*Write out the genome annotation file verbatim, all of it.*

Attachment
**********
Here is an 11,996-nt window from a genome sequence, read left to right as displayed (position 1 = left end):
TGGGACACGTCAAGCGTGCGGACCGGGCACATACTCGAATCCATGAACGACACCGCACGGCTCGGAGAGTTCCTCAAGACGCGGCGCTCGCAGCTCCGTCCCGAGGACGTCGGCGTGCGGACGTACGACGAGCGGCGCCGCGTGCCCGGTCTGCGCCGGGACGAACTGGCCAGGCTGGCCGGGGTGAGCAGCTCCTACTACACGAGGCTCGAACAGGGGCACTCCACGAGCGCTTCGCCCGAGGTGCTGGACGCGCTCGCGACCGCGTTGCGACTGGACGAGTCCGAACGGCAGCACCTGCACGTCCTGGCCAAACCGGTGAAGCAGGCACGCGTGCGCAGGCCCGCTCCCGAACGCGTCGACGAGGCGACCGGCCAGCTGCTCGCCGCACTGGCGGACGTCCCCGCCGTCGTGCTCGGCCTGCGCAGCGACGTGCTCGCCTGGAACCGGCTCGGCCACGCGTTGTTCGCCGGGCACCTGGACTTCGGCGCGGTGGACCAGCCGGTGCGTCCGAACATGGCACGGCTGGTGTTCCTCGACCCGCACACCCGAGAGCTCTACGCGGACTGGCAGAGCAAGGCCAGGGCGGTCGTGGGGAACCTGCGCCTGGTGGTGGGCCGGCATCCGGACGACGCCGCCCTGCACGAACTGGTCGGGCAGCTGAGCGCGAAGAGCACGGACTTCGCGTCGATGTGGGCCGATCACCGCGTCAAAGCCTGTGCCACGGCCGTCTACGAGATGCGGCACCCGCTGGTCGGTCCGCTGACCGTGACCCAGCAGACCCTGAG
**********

Here is an 11,996-nt window from a genome sequence, read left to right as displayed (position 1 = left end):
TGGGACACGTCAAGCGTGCGGACCGGGCACATACTCGAATCCATGAACGACACCGCACGGCTCGGAGAGTTCCTCAAGACGCGGCGCTCGCAGCTCCGTCCCGAGGACGTCGGCGTGCGGACGTACGACGAGCGGCGCCGCGTGCCCGGTCTGCGCCGGGACGAACTGGCCAGGCTGGCCGGGGTGAGCAGCTCCTACTACACGAGGCTCGAACAGGGGCACTCCACGAGCGCTTCGCCCGAGGTGCTGGACGCGCTCGCGACCGCGTTGCGACTGGACGAGTCCGAACGGCAGCACCTGCACGTCCTGGCCAAACCGGTGAAGCAGGCACGCGTGCGCAGGCCCGCTCCCGAACGCGTCGACGAGGCGACCGGCCAGCTGCTCGCCGCACTGGCGGACGTCCCCGCCGTCGTGCTCGGCCTGCGCAGCGACGTGCTCGCCTGGAACCGGCTCGGCCACGCGTTGTTCGCCGGGCACCTGGACTTCGGCGCGGTGGACCAGCCGGTGCGTCCGAACATGGCACGGCTGGTGTTCCTCGACCCGCACACCCGAGAGCTCTACGCGGACTGGCAGAGCAAGGCCAGGGCGGTCGTGGGGAACCTGCGCCTGGTGGTGGGCCGGCATCCGGACGACGCCGCCCTGCACGAACTGGTCGGGCAGCTGAGCGCGAAGAGCACGGACTTCGCGTCGATGTGGGCCGATCACCGCGTCAAAGCCTGTGCCACGGCCGTCTACGAGATGCGGCACCCGCTGGTCGGTCCGCTGACCGTGACCCAGCAGACCCTGAG